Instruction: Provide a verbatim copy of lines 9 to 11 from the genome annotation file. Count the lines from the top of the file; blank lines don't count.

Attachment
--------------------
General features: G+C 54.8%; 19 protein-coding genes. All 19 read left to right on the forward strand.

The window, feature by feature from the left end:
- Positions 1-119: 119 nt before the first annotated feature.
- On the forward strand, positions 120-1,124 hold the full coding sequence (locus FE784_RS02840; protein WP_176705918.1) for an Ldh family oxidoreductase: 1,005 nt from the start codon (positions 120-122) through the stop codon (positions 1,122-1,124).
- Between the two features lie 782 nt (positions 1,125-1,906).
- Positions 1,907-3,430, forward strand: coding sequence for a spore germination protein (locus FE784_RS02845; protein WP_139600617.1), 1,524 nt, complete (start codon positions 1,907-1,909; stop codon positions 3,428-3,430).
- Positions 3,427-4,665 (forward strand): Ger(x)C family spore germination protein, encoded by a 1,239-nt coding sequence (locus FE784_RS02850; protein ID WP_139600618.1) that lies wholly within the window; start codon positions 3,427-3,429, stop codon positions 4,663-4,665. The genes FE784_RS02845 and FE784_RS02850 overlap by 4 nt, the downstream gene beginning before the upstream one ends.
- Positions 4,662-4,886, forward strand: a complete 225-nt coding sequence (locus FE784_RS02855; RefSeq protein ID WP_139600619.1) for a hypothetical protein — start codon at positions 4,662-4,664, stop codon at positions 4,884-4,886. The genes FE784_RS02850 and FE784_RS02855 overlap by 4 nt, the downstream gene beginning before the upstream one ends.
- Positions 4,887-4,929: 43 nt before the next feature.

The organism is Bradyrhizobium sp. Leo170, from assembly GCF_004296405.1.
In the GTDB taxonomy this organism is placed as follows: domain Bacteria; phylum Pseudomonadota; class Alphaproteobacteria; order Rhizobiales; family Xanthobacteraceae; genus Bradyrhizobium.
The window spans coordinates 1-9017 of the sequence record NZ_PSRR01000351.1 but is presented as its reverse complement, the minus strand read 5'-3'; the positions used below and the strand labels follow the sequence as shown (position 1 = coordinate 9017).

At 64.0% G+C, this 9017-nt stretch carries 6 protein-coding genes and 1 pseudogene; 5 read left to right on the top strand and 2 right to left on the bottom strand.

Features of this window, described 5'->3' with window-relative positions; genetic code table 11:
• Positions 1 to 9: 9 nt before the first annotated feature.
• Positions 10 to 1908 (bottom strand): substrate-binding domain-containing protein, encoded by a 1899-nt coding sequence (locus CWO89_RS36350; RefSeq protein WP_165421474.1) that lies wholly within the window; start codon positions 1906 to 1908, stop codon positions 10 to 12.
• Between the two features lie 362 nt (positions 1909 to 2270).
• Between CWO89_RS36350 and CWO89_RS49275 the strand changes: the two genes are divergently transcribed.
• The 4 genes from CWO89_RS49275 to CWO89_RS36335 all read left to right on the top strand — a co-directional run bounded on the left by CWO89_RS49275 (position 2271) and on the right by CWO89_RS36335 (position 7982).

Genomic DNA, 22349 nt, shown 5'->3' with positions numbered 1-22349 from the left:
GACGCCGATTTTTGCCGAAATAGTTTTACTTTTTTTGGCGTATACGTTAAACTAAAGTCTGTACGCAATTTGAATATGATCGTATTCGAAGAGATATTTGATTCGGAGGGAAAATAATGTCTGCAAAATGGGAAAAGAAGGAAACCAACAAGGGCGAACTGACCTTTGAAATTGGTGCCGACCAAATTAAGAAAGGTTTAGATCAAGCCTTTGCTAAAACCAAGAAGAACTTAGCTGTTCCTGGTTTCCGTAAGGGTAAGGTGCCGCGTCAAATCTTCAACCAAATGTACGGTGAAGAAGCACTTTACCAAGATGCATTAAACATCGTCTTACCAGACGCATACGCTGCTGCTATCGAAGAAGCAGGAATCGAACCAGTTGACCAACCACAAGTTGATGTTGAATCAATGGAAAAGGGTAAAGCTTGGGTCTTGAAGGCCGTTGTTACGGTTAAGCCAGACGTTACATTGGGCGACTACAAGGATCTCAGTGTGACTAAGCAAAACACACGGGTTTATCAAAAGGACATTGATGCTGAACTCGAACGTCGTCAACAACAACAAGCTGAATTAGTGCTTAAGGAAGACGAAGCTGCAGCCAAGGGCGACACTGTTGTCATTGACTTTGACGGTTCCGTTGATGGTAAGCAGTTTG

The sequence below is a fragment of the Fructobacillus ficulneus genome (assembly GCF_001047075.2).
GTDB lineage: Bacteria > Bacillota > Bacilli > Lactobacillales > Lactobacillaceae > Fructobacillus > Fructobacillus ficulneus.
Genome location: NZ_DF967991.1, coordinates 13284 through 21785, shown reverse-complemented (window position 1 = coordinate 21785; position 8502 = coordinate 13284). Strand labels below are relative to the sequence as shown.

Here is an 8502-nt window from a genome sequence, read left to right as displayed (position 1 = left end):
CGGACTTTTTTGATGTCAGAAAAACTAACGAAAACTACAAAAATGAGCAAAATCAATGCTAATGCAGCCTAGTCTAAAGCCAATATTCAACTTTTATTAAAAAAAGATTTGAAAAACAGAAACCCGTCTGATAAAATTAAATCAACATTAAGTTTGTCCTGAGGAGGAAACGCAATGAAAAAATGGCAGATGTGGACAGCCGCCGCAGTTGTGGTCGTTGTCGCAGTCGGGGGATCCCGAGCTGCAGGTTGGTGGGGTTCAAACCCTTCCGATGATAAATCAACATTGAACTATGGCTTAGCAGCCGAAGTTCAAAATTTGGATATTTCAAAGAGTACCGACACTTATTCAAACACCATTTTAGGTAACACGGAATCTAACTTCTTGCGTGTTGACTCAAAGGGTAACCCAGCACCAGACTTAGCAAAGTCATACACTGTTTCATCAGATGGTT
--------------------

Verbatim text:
- Positions 4,887-4,929: 43 nt before the next feature.

The organism is Bradyrhizobium sp. Leo170, from assembly GCF_004296405.1.
In the GTDB taxonomy this organism is placed as follows: domain Bacteria; phylum Pseudomonadota; class Alphaproteobacteria; order Rhizobiales; family Xanthobacteraceae; genus Bradyrhizobium.